A question presented and brief answer in a predictive legal memo serve three purposes, according to Coughlin, Rocklin, and Patrick, A Lawyer Writes 217–18 (2d ed. 2013):
- They play a “time-management role” by allowing your reader quickly to discover the question your memo addresses, its answer, and the factual and legal bases upon which that answer turns. Though the person to whom you address the memo almost certainly expects it and anticipates its content at the time you write it, that same person may later need to re-orient herself to the memo’s contents. The question presented and brief answer allow her to do so quickly.
- They make “your detailed analysis easier to absorb.” Because the question presented and brief answer put your reader on notice as to the key facts and key legal rule(s) that govern the answer to the question, she will understand your memo better as you place a framework and detailed legal analysis around these key points. It helps her to anticipate your analysis.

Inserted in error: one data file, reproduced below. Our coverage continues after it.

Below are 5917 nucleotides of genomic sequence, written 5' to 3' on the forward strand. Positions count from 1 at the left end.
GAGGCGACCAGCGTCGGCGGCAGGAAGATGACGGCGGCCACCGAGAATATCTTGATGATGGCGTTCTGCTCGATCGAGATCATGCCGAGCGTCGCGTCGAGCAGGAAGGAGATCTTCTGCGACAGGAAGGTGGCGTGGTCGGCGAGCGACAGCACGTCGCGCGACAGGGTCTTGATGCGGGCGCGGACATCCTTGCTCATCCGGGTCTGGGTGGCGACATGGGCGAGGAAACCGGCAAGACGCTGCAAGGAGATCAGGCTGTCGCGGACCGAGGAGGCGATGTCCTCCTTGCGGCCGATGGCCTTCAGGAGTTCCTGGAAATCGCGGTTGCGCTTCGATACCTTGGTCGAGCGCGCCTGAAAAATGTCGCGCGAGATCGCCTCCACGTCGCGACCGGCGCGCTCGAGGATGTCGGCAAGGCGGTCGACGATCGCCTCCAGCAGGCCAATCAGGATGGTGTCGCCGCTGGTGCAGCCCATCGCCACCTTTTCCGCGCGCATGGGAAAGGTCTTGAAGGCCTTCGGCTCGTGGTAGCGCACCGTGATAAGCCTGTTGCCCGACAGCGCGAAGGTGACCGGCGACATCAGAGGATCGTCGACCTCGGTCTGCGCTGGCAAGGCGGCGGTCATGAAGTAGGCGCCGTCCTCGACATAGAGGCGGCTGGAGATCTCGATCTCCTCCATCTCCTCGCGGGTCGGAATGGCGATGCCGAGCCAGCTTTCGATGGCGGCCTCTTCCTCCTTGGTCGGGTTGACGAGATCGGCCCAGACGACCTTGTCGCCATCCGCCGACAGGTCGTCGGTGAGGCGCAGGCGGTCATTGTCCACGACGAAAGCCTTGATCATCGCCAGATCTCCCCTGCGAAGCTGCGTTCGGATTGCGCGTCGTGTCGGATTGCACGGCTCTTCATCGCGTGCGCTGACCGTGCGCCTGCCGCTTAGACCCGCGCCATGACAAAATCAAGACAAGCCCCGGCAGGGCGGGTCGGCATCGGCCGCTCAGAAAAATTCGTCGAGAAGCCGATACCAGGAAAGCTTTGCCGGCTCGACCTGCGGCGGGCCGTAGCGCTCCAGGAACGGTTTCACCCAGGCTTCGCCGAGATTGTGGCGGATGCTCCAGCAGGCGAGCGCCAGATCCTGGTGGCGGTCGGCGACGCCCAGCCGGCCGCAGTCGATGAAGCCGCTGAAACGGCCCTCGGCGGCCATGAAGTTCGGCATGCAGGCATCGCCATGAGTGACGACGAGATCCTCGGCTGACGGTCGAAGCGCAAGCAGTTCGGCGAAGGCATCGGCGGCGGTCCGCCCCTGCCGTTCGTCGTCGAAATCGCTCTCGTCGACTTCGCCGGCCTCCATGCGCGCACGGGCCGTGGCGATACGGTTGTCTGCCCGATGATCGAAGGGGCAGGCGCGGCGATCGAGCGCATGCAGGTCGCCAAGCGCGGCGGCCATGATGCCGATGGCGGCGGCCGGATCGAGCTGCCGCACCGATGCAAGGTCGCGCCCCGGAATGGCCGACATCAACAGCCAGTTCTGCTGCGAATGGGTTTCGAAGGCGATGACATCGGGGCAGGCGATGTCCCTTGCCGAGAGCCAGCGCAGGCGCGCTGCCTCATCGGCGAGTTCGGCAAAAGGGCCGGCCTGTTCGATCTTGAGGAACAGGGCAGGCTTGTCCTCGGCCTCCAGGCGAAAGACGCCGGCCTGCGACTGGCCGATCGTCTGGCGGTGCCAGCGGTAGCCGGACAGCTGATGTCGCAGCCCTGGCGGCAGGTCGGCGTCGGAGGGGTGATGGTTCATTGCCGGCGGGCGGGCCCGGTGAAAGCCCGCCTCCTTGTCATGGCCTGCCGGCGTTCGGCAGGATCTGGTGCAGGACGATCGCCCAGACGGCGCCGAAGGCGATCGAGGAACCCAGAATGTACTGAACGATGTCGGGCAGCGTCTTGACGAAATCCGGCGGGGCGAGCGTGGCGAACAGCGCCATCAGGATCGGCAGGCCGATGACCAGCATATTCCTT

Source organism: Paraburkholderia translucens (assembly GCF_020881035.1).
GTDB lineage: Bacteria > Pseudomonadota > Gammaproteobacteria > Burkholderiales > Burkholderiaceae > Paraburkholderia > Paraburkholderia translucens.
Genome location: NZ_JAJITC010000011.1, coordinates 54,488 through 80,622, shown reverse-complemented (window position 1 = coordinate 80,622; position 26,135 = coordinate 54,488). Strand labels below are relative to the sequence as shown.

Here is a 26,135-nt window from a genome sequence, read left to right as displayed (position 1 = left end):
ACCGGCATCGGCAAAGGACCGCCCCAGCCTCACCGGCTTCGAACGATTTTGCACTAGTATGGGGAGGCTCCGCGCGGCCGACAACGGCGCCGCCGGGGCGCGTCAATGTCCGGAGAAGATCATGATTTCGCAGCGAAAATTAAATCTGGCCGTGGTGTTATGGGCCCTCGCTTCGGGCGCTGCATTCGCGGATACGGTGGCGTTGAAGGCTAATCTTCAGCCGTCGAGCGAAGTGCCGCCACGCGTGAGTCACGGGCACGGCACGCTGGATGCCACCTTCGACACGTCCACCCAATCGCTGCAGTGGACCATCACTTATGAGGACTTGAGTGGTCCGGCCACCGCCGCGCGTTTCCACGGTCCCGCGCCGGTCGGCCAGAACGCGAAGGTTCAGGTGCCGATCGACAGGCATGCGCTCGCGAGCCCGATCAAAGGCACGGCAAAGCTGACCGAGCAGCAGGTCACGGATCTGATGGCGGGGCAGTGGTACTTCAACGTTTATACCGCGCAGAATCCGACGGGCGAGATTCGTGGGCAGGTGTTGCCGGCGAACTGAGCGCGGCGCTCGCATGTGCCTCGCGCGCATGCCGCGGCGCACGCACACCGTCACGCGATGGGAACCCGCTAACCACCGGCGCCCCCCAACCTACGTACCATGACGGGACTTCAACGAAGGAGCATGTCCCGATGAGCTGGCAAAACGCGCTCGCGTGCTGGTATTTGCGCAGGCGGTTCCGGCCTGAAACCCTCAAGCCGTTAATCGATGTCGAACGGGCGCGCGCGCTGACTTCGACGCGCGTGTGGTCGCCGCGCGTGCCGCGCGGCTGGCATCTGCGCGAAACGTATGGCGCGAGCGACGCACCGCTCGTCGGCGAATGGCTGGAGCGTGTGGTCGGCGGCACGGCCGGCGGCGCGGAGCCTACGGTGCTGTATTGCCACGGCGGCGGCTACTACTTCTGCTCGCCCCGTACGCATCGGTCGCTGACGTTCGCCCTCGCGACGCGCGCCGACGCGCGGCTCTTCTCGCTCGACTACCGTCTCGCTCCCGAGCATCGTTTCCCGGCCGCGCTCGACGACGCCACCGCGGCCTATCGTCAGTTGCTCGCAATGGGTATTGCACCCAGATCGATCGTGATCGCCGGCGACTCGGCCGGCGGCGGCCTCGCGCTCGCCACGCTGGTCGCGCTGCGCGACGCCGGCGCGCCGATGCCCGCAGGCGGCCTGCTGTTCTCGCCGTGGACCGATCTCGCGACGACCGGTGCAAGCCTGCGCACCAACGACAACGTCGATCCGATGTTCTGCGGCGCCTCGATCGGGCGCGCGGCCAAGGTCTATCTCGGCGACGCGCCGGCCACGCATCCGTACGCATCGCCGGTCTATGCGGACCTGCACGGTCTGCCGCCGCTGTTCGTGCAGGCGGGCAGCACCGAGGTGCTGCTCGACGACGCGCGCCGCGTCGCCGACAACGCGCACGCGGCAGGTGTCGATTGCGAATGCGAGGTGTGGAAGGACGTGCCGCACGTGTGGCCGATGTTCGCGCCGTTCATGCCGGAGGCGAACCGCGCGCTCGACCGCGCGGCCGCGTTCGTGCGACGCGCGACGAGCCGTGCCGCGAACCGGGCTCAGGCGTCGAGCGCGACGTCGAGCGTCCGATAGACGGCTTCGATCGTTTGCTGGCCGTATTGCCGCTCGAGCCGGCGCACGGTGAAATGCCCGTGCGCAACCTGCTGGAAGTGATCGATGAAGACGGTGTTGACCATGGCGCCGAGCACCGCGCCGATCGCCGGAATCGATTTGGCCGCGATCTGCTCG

- They make your memo potentially useful to your colleagues in the future if they need to address a similar problem. The question presented and brief answer identify key issues that will allow a later reader to assess its potential utility as a “starting point for the attorney’s research and analysis of the new problem.” If the question presented and brief answer suggest that your question and her new question turn on the same law and similar facts, she can mine your memo for arguments, legal authorities, and ideas for answering her question.
Note that different legal employers use different conventions for naming and may not refer to “question presented” and “brief answer” using those terms. When you arrive in a new environment, look at how the attorneys around you are doing things and emulate them.